High Tech Sticky Notes Could Replace Expensive Medical Tests

Ever find yourself leaving the hospital feeling like you paid a lot of money for a doctor to tell you to hydrate and get some sleep? Even worse are those trips where the doctor seems stumped, and orders up a slew of expensive diagnostic tests, only to find out none were necessary.

According to the American College of Physicians, Americans spend more than $200 billion a year on unnecessary medical tests. With advances in information sharing and medical technology, visiting a doctor every time you’ve got a sniffle is starting to feel outdated. If only there were a more reliable way to diagnose some things yourself to avoid these costly trips…A group of scientists at the University of Washington are working on a way to transform common office paper into medical tests that are virtually free.

sticky-notes

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The bioengineers working on this study say they wanted to find a way to make medical diagnostics more affordable, especially in developing countries. “We wanted to make the system as independent of the end applications as possible, something to not just ask a single question but many personal health questions,” said assistant professor Daniel Ratner, main author of the study. “‘Is there protein in the urine? Is this person diabetic? Do they have malaria or influenza?'” Complicated technology that requires electricity or a medical degree wouldn’t work, so the research team started with the simplest material they could think of: paper.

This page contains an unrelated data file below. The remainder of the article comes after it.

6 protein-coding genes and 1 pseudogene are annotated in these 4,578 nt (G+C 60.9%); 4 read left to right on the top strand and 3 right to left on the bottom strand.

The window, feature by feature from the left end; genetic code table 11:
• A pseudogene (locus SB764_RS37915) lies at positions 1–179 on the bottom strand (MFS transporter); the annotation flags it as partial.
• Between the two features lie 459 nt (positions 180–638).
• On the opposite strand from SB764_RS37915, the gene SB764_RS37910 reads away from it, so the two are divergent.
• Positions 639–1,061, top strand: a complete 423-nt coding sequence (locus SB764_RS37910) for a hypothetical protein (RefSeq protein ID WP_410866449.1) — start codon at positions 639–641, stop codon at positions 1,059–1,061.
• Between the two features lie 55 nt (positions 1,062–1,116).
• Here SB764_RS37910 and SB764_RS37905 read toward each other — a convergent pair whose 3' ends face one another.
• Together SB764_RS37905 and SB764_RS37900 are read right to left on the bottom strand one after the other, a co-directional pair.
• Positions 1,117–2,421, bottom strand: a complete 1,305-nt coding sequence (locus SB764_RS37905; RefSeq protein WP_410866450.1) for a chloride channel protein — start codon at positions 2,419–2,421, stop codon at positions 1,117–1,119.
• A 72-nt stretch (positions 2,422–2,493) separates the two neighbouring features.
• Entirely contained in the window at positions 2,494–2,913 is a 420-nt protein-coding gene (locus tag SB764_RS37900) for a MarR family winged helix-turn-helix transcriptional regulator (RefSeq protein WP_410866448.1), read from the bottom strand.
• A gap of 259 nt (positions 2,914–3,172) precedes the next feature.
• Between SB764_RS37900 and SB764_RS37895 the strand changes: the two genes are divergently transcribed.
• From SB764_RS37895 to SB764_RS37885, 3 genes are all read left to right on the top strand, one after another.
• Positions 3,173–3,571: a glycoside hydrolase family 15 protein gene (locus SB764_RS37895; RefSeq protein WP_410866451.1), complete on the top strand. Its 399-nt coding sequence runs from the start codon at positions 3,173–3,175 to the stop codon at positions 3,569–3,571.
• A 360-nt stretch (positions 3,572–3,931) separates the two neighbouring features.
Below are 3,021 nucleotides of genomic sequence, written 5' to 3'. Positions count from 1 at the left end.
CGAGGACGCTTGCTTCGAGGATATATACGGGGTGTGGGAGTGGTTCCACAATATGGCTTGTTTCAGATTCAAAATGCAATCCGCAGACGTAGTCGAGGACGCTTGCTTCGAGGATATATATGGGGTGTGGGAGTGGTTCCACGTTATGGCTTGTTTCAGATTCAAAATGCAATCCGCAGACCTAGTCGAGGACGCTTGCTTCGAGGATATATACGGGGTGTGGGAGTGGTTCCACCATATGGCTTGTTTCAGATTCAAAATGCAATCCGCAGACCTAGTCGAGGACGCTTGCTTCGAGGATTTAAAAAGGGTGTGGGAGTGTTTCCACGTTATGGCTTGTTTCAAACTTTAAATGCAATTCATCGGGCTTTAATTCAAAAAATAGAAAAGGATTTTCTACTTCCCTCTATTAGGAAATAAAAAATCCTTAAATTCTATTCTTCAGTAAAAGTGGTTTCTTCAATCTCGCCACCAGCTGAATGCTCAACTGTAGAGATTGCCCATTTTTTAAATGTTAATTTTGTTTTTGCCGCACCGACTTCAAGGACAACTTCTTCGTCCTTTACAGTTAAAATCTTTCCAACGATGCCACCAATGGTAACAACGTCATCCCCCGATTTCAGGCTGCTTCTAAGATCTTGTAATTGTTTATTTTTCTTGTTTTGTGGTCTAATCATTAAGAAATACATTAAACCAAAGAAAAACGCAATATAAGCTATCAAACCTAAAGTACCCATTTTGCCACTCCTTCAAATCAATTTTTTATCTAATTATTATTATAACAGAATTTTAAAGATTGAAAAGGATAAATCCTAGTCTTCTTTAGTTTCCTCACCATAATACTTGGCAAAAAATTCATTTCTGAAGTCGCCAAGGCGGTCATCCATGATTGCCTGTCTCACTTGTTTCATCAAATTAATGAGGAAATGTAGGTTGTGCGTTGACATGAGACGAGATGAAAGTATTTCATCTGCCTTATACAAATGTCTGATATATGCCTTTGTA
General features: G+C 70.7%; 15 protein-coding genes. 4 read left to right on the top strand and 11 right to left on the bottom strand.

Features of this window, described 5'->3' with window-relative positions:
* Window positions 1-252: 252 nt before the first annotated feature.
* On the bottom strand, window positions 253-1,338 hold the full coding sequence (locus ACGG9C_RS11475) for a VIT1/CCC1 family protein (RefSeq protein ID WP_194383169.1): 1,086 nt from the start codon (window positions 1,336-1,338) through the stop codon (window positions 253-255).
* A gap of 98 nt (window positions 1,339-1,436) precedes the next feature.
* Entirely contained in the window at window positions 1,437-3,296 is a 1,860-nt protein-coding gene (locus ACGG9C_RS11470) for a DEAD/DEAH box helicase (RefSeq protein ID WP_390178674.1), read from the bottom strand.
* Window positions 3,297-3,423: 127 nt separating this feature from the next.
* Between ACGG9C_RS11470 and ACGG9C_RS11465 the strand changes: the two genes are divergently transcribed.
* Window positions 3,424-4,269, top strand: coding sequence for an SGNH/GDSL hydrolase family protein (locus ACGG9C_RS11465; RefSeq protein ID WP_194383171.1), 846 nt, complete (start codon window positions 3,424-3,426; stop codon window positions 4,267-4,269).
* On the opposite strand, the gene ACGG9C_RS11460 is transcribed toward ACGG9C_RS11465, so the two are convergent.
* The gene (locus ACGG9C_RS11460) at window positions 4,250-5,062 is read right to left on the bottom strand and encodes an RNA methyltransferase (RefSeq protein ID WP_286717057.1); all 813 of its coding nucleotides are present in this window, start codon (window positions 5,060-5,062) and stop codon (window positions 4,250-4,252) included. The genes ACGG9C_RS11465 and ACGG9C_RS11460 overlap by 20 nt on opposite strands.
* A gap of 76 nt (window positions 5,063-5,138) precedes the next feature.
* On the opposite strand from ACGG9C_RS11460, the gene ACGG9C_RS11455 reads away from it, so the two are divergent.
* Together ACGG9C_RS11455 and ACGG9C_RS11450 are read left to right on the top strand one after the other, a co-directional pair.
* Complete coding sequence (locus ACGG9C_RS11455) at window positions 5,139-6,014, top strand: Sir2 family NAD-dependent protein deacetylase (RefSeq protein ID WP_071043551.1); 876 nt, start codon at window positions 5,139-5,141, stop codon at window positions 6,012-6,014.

The researchers used a cheap, industrial solvent called divinyl sulfone that can be bought by the gallon and has been used for decades as an adhesive, reports Gizmag. The group discovered they could dilute the chemical in water, carefully control the acidity, then pour it into a Ziploc bag and add a stack of regular paper, shake for a couple of hours, and finally rinse the paper and let it dry. The dried paper felt smooth and looked empty, but it became sticky in the presence of proteins, antibodies and DNA, as well as sugars and the small-molecule drugs used to treat most medical conditions.

Now that they have proven their concept, Ratner said, they hope other groups will use the paper to develop actual diagnostic tests.

Beth Buczynski is a freelancer writer and editor currently living in the Rocky Mountain West. Her articles appear on Care2, Ecosalon and Inhabitat, just to name a few. So far, Beth has lived in or near three major U.S. mountain ranges, and is passionate about protecting the important ecosystems they represent. Follow Beth on Twitter as @ecosphericblog